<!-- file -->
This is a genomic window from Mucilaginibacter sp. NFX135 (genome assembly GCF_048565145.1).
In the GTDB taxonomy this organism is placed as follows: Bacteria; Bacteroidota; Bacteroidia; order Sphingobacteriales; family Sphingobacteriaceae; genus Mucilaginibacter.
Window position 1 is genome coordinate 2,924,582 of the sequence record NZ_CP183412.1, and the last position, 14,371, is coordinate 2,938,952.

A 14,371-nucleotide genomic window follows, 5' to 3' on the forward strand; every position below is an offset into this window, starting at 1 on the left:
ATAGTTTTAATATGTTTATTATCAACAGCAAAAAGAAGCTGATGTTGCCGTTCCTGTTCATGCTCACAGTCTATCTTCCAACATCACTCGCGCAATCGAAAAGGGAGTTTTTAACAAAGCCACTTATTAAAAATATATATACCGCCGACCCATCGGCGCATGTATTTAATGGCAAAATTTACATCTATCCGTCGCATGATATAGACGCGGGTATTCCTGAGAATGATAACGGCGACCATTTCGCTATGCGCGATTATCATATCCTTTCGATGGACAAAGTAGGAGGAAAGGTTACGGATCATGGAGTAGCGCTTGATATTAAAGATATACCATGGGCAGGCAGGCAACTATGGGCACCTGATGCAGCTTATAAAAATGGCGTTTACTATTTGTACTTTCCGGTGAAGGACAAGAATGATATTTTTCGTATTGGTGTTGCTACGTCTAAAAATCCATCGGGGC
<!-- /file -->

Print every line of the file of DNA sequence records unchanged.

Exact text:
This is a genomic window from Mucilaginibacter sp. NFX135 (genome assembly GCF_048565145.1).
In the GTDB taxonomy this organism is placed as follows: Bacteria; Bacteroidota; Bacteroidia; order Sphingobacteriales; family Sphingobacteriaceae; genus Mucilaginibacter.
Window position 1 is genome coordinate 2,924,582 of the sequence record NZ_CP183412.1, and the last position, 14,371, is coordinate 2,938,952.

A 14,371-nucleotide genomic window follows, 5' to 3' on the forward strand; every position below is an offset into this window, starting at 1 on the left:
ATAGTTTTAATATGTTTATTATCAACAGCAAAAAGAAGCTGATGTTGCCGTTCCTGTTCATGCTCACAGTCTATCTTCCAACATCACTCGCGCAATCGAAAAGGGAGTTTTTAACAAAGCCACTTATTAAAAATATATATACCGCCGACCCATCGGCGCATGTATTTAATGGCAAAATTTACATCTATCCGTCGCATGATATAGACGCGGGTATTCCTGAGAATGATAACGGCGACCATTTCGCTATGCGCGATTATCATATCCTTTCGATGGACAAAGTAGGAGGAAAGGTTACGGATCATGGAGTAGCGCTTGATATTAAAGATATACCATGGGCAGGCAGGCAACTATGGGCACCTGATGCAGCTTATAAAAATGGCGTTTACTATTTGTACTTTCCGGTGAAGGACAAGAATGATATTTTTCGTATTGGTGTTGCTACGTCTAAAAATCCATCGGGGC